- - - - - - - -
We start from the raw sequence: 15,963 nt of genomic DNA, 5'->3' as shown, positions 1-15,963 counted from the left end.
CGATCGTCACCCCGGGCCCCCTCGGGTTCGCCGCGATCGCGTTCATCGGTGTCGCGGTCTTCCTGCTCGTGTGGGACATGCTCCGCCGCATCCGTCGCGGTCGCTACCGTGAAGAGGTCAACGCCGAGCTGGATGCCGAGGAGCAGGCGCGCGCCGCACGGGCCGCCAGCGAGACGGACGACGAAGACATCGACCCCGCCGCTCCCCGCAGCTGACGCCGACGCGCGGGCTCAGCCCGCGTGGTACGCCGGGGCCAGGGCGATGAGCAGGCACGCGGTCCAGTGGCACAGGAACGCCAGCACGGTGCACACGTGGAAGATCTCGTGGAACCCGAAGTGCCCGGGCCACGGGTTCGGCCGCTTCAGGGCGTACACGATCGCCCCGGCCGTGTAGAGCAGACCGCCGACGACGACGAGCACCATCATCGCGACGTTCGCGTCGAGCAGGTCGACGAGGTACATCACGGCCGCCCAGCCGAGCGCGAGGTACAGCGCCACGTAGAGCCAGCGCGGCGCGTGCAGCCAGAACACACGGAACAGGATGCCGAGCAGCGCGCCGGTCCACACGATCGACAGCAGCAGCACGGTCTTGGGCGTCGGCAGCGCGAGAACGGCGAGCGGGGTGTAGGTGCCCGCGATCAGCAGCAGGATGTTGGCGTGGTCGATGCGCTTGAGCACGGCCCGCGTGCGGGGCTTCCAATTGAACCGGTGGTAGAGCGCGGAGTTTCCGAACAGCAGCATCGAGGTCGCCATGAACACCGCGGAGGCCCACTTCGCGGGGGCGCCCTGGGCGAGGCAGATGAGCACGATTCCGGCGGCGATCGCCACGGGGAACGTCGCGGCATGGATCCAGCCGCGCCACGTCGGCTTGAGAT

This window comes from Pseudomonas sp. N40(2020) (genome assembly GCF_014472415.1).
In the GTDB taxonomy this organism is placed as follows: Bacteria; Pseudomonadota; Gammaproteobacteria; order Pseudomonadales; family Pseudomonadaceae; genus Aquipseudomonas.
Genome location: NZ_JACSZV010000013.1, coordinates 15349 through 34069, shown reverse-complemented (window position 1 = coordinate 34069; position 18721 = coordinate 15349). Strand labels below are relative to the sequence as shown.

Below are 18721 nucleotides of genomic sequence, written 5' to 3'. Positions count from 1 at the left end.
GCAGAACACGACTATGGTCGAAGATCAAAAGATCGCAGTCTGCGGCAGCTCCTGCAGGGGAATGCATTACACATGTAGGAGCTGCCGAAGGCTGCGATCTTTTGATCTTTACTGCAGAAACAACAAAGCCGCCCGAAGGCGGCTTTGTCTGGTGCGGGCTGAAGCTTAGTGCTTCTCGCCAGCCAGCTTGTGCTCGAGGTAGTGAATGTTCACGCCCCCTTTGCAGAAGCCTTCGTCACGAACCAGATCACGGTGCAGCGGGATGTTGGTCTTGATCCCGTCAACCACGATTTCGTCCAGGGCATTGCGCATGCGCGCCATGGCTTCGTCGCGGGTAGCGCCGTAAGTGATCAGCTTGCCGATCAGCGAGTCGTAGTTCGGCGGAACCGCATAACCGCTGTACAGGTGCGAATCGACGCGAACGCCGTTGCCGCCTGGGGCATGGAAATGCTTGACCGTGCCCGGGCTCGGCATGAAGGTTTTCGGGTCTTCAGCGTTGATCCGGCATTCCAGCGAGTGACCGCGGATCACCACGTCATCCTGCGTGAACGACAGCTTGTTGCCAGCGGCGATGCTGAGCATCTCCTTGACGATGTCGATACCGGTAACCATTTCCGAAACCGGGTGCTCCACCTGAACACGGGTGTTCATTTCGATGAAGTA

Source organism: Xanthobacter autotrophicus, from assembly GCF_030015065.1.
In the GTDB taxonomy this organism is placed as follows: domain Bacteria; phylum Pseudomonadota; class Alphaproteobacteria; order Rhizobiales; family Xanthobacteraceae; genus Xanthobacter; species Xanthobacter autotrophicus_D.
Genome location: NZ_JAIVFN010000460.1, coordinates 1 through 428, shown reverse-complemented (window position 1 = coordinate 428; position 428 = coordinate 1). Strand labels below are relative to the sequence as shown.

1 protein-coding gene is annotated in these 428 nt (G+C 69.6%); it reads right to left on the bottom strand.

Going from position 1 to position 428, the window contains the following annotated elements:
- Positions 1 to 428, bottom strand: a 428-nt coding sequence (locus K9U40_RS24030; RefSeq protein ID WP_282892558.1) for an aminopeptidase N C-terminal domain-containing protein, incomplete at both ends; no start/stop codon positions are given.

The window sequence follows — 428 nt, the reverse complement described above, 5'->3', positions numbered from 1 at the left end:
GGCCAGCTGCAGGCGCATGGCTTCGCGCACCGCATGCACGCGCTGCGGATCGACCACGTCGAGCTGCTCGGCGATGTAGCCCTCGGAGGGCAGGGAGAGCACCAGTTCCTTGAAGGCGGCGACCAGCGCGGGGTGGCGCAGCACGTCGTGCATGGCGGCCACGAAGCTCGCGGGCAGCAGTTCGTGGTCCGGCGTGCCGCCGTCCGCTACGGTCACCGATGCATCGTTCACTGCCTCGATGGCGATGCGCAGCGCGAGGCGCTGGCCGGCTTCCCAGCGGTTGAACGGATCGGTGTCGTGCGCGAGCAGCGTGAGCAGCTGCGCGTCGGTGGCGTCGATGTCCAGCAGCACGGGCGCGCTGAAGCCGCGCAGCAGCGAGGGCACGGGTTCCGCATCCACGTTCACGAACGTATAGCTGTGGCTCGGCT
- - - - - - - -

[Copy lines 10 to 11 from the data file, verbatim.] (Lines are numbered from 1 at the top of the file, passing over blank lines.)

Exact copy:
Genome location: NZ_JAIVFN010000460.1, coordinates 1 through 428, shown reverse-complemented (window position 1 = coordinate 428; position 428 = coordinate 1). Strand labels below are relative to the sequence as shown.

1 protein-coding gene is annotated in these 428 nt (G+C 69.6%); it reads right to left on the bottom strand.